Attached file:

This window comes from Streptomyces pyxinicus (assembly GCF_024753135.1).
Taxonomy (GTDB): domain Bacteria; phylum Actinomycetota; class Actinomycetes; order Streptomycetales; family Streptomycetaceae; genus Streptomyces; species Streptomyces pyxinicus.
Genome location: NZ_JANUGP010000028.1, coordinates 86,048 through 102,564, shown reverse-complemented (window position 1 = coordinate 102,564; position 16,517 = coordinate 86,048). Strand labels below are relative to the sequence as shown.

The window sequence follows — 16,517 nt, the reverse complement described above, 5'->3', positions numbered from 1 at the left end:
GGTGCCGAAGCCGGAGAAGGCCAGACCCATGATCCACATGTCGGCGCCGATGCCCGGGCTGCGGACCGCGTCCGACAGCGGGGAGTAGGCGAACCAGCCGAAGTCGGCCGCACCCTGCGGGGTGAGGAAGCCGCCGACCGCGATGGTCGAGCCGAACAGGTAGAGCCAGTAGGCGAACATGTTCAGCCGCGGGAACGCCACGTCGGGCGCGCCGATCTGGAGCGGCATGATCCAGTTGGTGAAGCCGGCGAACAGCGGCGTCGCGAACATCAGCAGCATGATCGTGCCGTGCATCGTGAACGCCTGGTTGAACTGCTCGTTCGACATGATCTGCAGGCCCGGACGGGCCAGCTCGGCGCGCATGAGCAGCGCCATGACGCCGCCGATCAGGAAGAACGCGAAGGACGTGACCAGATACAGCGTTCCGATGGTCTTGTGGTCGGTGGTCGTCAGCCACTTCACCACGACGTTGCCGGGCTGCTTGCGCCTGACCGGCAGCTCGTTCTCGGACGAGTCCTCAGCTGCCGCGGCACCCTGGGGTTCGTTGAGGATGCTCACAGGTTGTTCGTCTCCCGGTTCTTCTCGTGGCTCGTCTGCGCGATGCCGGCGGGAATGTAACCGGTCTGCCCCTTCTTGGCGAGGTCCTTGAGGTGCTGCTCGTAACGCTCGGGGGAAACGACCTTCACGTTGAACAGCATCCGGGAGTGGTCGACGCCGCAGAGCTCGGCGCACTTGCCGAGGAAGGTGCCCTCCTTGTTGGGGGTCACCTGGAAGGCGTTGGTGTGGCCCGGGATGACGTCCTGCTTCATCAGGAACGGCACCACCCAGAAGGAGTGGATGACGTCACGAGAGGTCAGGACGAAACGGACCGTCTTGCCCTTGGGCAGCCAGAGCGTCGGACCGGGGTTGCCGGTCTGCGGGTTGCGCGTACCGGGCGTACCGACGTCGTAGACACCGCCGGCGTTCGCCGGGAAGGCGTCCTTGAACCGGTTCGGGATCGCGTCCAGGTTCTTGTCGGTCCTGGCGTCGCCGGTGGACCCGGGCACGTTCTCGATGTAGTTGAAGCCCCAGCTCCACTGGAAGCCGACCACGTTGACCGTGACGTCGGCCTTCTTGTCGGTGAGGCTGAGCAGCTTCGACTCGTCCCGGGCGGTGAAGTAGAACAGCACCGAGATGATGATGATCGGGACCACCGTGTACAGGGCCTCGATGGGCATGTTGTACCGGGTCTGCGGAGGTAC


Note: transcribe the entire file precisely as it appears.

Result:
This window comes from Streptomyces pyxinicus (assembly GCF_024753135.1).
Taxonomy (GTDB): domain Bacteria; phylum Actinomycetota; class Actinomycetes; order Streptomycetales; family Streptomycetaceae; genus Streptomyces; species Streptomyces pyxinicus.
Genome location: NZ_JANUGP010000028.1, coordinates 86,048 through 102,564, shown reverse-complemented (window position 1 = coordinate 102,564; position 16,517 = coordinate 86,048). Strand labels below are relative to the sequence as shown.

The window sequence follows — 16,517 nt, the reverse complement described above, 5'->3', positions numbered from 1 at the left end:
GGTGCCGAAGCCGGAGAAGGCCAGACCCATGATCCACATGTCGGCGCCGATGCCCGGGCTGCGGACCGCGTCCGACAGCGGGGAGTAGGCGAACCAGCCGAAGTCGGCCGCACCCTGCGGGGTGAGGAAGCCGCCGACCGCGATGGTCGAGCCGAACAGGTAGAGCCAGTAGGCGAACATGTTCAGCCGCGGGAACGCCACGTCGGGCGCGCCGATCTGGAGCGGCATGATCCAGTTGGTGAAGCCGGCGAACAGCGGCGTCGCGAACATCAGCAGCATGATCGTGCCGTGCATCGTGAACGCCTGGTTGAACTGCTCGTTCGACATGATCTGCAGGCCCGGACGGGCCAGCTCGGCGCGCATGAGCAGCGCCATGACGCCGCCGATCAGGAAGAACGCGAAGGACGTGACCAGATACAGCGTTCCGATGGTCTTGTGGTCGGTGGTCGTCAGCCACTTCACCACGACGTTGCCGGGCTGCTTGCGCCTGACCGGCAGCTCGTTCTCGGACGAGTCCTCAGCTGCCGCGGCACCCTGGGGTTCGTTGAGGATGCTCACAGGTTGTTCGTCTCCCGGTTCTTCTCGTGGCTCGTCTGCGCGATGCCGGCGGGAATGTAACCGGTCTGCCCCTTCTTGGCGAGGTCCTTGAGGTGCTGCTCGTAACGCTCGGGGGAAACGACCTTCACGTTGAACAGCATCCGGGAGTGGTCGACGCCGCAGAGCTCGGCGCACTTGCCGAGGAAGGTGCCCTCCTTGTTGGGGGTCACCTGGAAGGCGTTGGTGTGGCCCGGGATGACGTCCTGCTTCATCAGGAACGGCACCACCCAGAAGGAGTGGATGACGTCACGAGAGGTCAGGACGAAACGGACCGTCTTGCCCTTGGGCAGCCAGAGCGTCGGACCGGGGTTGCCGGTCTGCGGGTTGCGCGTACCGGGCGTACCGACGTCGTAGACACCGCCGGCGTTCGCCGGGAAGGCGTCCTTGAACCGGTTCGGGATCGCGTCCAGGTTCTTGTCGGTCCTGGCGTCGCCGGTGGACCCGGGCACGTTCTCGATGTAGTTGAAGCCCCAGCTCCACTGGAAGCCGACCACGTTGACCGTGACGTCGGCCTTCTTGTCGGTGAGGCTGAGCAGCTTCGACTCGTCCCGGGCGGTGAAGTAGAACAGCACCGAGATGATGATGATCGGGACCACCGTGTACAGGGCCTCGATGGGCATGTTGTACCGGGTCTGCGGAGGTAC